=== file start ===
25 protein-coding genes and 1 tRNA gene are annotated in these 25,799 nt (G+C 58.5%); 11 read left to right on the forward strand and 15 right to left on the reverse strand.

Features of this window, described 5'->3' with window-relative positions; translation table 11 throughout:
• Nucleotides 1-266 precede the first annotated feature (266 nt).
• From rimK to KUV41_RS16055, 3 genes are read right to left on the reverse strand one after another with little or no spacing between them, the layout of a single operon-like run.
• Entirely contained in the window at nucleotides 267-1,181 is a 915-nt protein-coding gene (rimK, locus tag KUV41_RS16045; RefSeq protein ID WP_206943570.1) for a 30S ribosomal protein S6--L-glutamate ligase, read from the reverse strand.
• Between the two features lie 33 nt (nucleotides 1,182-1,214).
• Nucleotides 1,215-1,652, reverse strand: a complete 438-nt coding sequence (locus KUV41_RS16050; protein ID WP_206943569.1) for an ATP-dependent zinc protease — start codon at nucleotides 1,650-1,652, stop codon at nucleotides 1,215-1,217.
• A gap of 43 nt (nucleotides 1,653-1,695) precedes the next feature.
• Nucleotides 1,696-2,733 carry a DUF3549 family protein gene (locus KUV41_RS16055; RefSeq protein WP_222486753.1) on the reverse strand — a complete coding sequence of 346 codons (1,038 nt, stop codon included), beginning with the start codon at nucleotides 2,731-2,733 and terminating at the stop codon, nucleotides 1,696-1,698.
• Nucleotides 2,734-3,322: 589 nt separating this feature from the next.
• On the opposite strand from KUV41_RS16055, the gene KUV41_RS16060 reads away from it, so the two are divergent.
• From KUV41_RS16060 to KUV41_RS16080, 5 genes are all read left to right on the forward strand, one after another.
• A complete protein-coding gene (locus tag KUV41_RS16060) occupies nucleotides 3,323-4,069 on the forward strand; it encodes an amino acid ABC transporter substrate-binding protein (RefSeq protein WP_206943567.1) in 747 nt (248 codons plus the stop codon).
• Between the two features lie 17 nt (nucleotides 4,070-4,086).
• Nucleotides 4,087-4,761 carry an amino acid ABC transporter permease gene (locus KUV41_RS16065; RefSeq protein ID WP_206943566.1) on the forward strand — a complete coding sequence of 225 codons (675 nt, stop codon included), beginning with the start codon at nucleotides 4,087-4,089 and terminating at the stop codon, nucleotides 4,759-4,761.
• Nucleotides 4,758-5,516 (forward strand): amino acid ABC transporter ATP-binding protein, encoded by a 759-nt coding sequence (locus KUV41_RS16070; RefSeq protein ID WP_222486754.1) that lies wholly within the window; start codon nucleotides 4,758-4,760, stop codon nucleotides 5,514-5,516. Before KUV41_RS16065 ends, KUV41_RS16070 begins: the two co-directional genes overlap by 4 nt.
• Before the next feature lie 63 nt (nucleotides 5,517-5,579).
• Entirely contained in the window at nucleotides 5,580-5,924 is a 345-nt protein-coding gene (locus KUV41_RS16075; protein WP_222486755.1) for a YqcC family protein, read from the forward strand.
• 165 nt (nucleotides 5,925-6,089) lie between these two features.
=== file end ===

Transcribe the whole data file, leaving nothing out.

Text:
25 protein-coding genes and 1 tRNA gene are annotated in these 25,799 nt (G+C 58.5%); 11 read left to right on the forward strand and 15 right to left on the reverse strand.

Features of this window, described 5'->3' with window-relative positions; translation table 11 throughout:
• Nucleotides 1-266 precede the first annotated feature (266 nt).
• From rimK to KUV41_RS16055, 3 genes are read right to left on the reverse strand one after another with little or no spacing between them, the layout of a single operon-like run.
• Entirely contained in the window at nucleotides 267-1,181 is a 915-nt protein-coding gene (rimK, locus tag KUV41_RS16045; RefSeq protein ID WP_206943570.1) for a 30S ribosomal protein S6--L-glutamate ligase, read from the reverse strand.
• Between the two features lie 33 nt (nucleotides 1,182-1,214).
• Nucleotides 1,215-1,652, reverse strand: a complete 438-nt coding sequence (locus KUV41_RS16050; protein ID WP_206943569.1) for an ATP-dependent zinc protease — start codon at nucleotides 1,650-1,652, stop codon at nucleotides 1,215-1,217.
• A gap of 43 nt (nucleotides 1,653-1,695) precedes the next feature.
• Nucleotides 1,696-2,733 carry a DUF3549 family protein gene (locus KUV41_RS16055; RefSeq protein WP_222486753.1) on the reverse strand — a complete coding sequence of 346 codons (1,038 nt, stop codon included), beginning with the start codon at nucleotides 2,731-2,733 and terminating at the stop codon, nucleotides 1,696-1,698.
• Nucleotides 2,734-3,322: 589 nt separating this feature from the next.
• On the opposite strand from KUV41_RS16055, the gene KUV41_RS16060 reads away from it, so the two are divergent.
• From KUV41_RS16060 to KUV41_RS16080, 5 genes are all read left to right on the forward strand, one after another.
• A complete protein-coding gene (locus tag KUV41_RS16060) occupies nucleotides 3,323-4,069 on the forward strand; it encodes an amino acid ABC transporter substrate-binding protein (RefSeq protein WP_206943567.1) in 747 nt (248 codons plus the stop codon).
• Between the two features lie 17 nt (nucleotides 4,070-4,086).
• Nucleotides 4,087-4,761 carry an amino acid ABC transporter permease gene (locus KUV41_RS16065; RefSeq protein ID WP_206943566.1) on the forward strand — a complete coding sequence of 225 codons (675 nt, stop codon included), beginning with the start codon at nucleotides 4,087-4,089 and terminating at the stop codon, nucleotides 4,759-4,761.
• Nucleotides 4,758-5,516 (forward strand): amino acid ABC transporter ATP-binding protein, encoded by a 759-nt coding sequence (locus KUV41_RS16070; RefSeq protein ID WP_222486754.1) that lies wholly within the window; start codon nucleotides 4,758-4,760, stop codon nucleotides 5,514-5,516. Before KUV41_RS16065 ends, KUV41_RS16070 begins: the two co-directional genes overlap by 4 nt.
• Before the next feature lie 63 nt (nucleotides 5,517-5,579).
• Entirely contained in the window at nucleotides 5,580-5,924 is a 345-nt protein-coding gene (locus KUV41_RS16075; protein WP_222486755.1) for a YqcC family protein, read from the forward strand.
• 165 nt (nucleotides 5,925-6,089) lie between these two features.